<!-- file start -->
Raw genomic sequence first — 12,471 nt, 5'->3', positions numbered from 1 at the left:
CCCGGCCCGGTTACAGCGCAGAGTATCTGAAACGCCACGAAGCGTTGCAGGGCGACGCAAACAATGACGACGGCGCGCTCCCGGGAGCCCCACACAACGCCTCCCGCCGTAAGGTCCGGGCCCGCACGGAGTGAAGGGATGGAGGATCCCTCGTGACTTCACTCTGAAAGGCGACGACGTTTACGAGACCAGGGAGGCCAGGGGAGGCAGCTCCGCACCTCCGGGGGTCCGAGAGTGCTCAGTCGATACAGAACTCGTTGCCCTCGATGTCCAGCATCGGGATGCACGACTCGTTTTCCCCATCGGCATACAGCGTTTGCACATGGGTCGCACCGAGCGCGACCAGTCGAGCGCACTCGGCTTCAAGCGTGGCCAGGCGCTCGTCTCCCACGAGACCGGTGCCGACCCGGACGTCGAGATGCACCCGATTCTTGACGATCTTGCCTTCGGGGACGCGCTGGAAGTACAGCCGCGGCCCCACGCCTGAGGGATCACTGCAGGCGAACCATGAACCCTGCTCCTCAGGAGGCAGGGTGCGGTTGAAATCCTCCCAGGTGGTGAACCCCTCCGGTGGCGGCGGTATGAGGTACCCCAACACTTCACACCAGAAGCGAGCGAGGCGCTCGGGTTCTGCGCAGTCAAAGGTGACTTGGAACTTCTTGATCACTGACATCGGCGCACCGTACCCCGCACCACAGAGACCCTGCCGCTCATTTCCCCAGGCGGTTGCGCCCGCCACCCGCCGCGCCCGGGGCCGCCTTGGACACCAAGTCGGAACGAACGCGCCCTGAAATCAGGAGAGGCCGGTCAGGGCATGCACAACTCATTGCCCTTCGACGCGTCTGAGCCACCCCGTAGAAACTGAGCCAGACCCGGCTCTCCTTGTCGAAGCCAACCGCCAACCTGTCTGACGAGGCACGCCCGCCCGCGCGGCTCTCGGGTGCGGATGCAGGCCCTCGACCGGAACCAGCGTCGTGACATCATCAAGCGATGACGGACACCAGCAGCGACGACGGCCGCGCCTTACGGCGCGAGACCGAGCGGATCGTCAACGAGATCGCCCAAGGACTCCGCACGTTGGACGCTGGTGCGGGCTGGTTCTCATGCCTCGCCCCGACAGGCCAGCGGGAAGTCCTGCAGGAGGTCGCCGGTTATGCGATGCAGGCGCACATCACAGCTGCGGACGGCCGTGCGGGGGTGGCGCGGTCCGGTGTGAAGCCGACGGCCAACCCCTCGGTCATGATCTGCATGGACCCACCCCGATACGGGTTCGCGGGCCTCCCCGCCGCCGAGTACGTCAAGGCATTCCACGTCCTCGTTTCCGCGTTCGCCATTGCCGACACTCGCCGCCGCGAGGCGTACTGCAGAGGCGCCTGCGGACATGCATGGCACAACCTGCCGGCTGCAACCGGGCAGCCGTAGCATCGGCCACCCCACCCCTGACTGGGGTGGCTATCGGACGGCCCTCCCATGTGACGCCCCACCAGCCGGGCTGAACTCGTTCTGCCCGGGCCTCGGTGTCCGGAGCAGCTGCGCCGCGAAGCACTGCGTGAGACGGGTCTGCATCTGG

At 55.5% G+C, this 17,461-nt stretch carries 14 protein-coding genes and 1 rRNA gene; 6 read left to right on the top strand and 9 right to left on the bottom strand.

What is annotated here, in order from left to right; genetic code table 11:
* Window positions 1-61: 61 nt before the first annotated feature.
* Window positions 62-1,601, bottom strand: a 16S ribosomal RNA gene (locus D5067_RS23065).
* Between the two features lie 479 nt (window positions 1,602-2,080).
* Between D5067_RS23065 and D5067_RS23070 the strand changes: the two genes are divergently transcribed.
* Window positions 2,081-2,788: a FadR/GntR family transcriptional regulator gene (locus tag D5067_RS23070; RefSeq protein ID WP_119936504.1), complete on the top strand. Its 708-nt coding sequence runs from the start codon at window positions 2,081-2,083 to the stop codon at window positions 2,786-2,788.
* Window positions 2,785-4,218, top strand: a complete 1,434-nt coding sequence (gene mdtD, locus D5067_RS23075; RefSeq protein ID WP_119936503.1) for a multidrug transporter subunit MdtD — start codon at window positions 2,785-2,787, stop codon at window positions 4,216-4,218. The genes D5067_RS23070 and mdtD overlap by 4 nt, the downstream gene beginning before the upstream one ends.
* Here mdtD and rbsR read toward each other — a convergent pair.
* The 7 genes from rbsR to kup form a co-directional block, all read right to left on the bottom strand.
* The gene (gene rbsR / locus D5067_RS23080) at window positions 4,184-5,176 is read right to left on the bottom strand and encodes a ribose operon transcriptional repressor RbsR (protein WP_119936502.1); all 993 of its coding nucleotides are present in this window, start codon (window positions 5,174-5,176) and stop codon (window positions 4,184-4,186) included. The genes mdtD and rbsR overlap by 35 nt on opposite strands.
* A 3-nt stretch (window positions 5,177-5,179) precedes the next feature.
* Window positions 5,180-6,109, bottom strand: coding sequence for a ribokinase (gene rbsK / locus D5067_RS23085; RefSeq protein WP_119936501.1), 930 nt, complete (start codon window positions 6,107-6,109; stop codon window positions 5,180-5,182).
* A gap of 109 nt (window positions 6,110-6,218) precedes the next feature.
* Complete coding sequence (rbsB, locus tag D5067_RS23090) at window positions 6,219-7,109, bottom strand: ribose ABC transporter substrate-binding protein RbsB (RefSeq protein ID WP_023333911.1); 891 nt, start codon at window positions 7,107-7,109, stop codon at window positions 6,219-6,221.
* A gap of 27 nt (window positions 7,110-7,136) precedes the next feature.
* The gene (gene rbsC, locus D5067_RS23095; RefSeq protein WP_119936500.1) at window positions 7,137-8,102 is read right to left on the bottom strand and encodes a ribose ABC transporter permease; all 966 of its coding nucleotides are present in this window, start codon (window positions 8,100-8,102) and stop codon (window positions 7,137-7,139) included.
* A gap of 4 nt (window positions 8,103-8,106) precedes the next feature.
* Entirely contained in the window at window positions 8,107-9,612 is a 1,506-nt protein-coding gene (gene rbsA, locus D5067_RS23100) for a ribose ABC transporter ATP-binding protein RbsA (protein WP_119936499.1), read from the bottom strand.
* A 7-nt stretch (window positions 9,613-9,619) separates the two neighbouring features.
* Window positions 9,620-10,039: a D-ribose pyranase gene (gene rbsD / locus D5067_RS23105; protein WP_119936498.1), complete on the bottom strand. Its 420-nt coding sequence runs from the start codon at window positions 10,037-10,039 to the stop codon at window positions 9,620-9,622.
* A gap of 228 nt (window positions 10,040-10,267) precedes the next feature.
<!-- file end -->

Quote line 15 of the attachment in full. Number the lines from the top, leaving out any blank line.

* Window positions 5,180-6,109, bottom strand: coding sequence for a ribokinase (gene rbsK / locus D5067_RS23085; RefSeq protein WP_119936501.1), 930 nt, complete (start codon window positions 6,107-6,109; stop codon window positions 5,180-5,182).